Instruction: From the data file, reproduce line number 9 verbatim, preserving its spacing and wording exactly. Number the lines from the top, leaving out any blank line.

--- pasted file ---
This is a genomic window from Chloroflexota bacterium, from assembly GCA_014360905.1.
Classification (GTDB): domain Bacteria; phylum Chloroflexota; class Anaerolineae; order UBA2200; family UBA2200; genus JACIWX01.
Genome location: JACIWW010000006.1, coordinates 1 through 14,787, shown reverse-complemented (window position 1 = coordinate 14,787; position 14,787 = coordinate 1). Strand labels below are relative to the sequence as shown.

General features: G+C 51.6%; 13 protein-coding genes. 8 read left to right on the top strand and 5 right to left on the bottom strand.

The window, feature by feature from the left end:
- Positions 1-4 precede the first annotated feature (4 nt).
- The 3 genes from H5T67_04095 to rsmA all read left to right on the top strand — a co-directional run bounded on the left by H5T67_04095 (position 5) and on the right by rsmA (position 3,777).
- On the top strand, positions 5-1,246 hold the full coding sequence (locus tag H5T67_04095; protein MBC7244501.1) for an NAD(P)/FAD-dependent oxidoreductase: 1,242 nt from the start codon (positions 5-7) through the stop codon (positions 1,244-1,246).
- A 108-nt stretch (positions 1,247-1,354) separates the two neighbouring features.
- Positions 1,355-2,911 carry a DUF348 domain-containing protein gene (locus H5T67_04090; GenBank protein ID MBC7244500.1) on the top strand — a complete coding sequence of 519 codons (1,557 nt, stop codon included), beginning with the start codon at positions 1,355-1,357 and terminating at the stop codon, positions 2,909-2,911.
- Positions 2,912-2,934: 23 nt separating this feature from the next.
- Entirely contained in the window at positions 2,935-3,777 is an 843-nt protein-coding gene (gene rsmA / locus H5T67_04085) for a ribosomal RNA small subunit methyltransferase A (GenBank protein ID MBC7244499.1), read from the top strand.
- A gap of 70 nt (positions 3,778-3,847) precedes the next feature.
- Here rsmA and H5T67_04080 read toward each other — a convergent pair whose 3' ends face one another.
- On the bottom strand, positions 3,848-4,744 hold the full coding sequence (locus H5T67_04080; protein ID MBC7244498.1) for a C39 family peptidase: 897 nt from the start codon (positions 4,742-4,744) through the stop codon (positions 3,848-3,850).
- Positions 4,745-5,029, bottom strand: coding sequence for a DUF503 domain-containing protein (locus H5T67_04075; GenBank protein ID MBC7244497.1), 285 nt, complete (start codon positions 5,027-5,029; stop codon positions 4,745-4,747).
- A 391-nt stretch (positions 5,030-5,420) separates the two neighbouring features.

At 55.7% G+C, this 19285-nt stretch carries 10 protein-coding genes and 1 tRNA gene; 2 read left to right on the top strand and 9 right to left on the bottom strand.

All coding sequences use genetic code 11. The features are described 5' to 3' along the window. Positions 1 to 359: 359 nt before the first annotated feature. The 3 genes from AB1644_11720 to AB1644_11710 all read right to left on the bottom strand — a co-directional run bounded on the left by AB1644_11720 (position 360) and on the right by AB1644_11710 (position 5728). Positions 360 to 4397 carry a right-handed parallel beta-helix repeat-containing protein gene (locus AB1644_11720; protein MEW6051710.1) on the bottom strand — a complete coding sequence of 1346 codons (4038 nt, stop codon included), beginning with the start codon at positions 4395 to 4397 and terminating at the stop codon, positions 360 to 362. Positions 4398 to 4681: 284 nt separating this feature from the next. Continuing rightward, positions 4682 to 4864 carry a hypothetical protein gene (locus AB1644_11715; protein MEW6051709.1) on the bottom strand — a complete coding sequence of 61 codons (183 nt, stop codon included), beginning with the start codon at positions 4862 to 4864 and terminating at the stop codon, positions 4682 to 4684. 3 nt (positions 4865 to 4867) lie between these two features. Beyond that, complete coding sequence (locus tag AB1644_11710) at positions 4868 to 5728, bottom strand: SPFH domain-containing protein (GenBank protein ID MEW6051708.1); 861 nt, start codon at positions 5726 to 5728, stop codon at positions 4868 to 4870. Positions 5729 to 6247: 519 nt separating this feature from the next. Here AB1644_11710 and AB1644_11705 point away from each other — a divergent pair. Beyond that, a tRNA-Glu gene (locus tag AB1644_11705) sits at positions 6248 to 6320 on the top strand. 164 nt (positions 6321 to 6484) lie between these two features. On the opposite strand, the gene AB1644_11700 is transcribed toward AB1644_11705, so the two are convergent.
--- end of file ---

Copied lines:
- A 108-nt stretch (positions 1,247-1,354) separates the two neighbouring features.